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This could well be a user error (I'm kinda hoping so). I'm running into a strange case in C# were if I try to make recursive call in a method that uses yield it doesn't seem to be respected (i.e. the call is ignored).

The following program illustrates this:

// node in an n-ary tree
class Node
{
    public string Name { get; set; }
    public List<Node> ChildNodes { get; set; }
}
class Program
{
    // walk tree returning all names
    static IEnumerable<string> GetAllNames(IEnumerable<Node> nodes)
    {
        foreach (var node in nodes)
        {
            if (node.ChildNodes != null)
            {
                Console.WriteLine("[Debug] entering recursive case");
                // recursive case, yield all child node names
                GetAllNames(node.ChildNodes);
            }
            // yield current name
            yield return node.Name;
        }
    }

    static void Main(string[] args)
    {
        // initalize tree structure
        var tree = new List<Node>
                       {
                           new Node()
                               {
                                   Name = "One",
                                   ChildNodes = new List<Node>()
                                                    {
                                                        new Node() {Name = "Two"},
                                                        new Node() {Name = "Three"},
                                                        new Node() {Name = "Four"},
                                                    }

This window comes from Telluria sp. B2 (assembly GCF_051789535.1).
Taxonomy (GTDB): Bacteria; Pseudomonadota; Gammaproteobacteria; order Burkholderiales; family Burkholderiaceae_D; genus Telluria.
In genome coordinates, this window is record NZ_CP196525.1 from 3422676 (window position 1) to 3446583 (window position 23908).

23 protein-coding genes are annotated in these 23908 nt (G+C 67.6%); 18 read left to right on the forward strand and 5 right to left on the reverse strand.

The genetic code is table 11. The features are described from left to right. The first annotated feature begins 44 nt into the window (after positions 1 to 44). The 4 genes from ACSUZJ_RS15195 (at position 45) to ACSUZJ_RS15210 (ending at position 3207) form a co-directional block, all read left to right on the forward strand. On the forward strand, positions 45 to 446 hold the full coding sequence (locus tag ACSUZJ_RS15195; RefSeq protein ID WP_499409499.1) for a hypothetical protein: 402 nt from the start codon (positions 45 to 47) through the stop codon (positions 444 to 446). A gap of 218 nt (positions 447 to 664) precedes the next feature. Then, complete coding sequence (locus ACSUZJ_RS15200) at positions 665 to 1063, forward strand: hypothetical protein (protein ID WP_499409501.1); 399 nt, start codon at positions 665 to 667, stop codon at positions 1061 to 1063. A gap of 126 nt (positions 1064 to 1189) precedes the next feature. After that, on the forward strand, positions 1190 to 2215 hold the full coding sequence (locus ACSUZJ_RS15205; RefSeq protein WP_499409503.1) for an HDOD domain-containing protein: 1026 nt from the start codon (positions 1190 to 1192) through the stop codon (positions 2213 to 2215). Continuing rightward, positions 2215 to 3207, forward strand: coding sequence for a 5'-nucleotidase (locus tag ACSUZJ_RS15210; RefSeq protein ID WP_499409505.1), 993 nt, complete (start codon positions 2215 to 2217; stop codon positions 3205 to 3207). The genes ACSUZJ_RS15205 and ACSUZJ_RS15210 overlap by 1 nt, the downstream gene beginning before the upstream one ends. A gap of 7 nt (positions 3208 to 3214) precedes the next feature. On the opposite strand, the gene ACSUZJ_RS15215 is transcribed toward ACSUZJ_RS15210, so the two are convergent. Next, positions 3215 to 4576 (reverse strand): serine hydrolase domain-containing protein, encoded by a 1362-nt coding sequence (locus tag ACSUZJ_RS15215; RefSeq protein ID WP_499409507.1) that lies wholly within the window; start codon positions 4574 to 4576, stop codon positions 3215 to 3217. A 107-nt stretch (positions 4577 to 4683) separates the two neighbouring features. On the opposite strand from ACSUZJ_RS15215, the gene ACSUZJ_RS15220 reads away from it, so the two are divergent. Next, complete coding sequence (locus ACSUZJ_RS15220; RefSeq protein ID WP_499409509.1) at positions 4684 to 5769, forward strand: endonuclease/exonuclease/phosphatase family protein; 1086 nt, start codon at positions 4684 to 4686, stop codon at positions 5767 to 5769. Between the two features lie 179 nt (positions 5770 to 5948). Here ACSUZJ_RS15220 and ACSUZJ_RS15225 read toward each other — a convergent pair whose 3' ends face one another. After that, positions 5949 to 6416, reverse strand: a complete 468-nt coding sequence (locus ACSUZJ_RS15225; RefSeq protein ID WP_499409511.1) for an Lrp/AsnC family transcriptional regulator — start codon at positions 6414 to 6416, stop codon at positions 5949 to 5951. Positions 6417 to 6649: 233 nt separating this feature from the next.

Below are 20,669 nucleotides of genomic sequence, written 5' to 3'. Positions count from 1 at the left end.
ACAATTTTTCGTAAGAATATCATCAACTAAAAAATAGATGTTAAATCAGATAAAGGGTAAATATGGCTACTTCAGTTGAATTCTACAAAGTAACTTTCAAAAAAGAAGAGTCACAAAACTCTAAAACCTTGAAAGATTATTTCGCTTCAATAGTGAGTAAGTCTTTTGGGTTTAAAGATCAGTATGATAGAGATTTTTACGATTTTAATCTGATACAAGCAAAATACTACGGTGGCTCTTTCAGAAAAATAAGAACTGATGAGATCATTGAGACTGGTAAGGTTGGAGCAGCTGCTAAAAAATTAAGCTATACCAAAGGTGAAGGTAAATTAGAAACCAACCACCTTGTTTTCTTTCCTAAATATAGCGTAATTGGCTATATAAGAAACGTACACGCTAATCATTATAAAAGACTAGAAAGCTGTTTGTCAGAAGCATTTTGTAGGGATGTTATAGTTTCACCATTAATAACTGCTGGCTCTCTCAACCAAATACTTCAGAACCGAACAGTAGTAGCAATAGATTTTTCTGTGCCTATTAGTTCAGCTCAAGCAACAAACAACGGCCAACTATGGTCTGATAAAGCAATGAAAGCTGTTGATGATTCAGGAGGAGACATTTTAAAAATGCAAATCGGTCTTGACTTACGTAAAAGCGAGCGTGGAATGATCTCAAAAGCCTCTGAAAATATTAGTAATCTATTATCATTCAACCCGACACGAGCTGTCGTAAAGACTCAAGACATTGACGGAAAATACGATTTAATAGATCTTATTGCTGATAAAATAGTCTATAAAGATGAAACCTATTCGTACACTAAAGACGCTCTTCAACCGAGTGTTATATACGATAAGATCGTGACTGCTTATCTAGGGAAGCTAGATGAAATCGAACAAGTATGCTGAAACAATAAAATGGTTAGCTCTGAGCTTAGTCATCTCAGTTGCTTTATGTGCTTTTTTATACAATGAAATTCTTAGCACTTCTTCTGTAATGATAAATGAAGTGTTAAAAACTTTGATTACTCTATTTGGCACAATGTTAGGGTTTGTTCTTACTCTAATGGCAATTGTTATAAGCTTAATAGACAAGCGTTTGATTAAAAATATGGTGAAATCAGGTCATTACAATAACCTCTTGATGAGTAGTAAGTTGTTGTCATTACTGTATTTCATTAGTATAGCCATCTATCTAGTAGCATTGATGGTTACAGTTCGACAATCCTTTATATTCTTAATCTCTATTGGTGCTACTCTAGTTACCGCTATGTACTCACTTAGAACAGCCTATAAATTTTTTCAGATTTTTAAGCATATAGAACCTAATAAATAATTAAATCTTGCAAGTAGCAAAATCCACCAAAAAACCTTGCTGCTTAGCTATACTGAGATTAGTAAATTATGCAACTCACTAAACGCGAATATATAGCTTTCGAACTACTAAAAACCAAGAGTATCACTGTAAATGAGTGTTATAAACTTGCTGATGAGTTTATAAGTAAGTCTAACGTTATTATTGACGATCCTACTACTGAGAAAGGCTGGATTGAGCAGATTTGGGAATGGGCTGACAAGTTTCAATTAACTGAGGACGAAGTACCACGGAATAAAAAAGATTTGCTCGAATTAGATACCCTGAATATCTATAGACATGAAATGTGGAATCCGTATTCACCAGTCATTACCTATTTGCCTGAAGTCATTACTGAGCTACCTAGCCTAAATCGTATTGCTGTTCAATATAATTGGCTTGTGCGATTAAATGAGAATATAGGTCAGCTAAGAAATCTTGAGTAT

},
                           new Node() {Name = "Five"}
                       };

        // try and get all names
        var names = GetAllNames(tree);

        Console.WriteLine(names.Count());
            // prints 2, I would expect it to print 5

    }
}
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3 Answers 3

You are making the call but doing nothing with it. You need to actually use the result here

static IEnumerable<string> GetAllNames(IEnumerable<Node> nodes) {
    foreach (var node in nodes) {
        if (node.ChildNodes != null) {
            foreach (var childNode in GetAllNames(node.ChildNodes)) {
                yield return childNode;
            }
        }
        yield return node.Name;
    }
}
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You aren't returning the results of the recursive call.

You need to yield return each item returned from the call:

foreach(var x in GetAllNames(node.ChildNodes))
    yield return x;
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This is a very interesting problem that can result in A LOT of resource utilization for arbitrarily-deep structures. I think Mr. Skeet proposed a 'flattening' technique but I don't recall the link. Here's the code we use based on his idea (it's an extension method on IEnumerable):

public static class IEnumerableExtensions
{
    /// <summary>
    /// Visit each node, then visit any child-list(s) the node maintains
    /// </summary>
    /// <typeparam name="T"></typeparam>
    /// <param name="subjects">IEnumerable to traverse/></param>
    /// <param name="getChildren">Delegate to get T's direct children</param>
    public static IEnumerable<T> PreOrder<T>(this IEnumerable<T> subjects, Func<T,    IEnumerable<T>> getChildren)
    {
        if (subjects == null)
            yield break;

        // Would a DQueue work better here?
        // A stack could work but we'd have to REVERSE the order of the subjects and children
        var stillToProcess = subjects.ToList();

        while (stillToProcess.Any())
        {
            // First, visit the node
            T item = stillToProcess[0];
            stillToProcess.RemoveAt(0);
            yield return item;

            // Queue up any children
            if (null != getChildren)
            {
                var children = getChildren(item);
                if (null != children)
                    stillToProcess.InsertRange(0, children);
            }
        }
    }
}

This avoids recursion and a lot of nested iterators. You would then call it:

// try and get all names 
var names = tree.PreOrder<Node>(n => n.ChildNodes); 

Now this IS a 'pre-order' where the node name comes first, but you could easily write a post-order if that's what you prefer.

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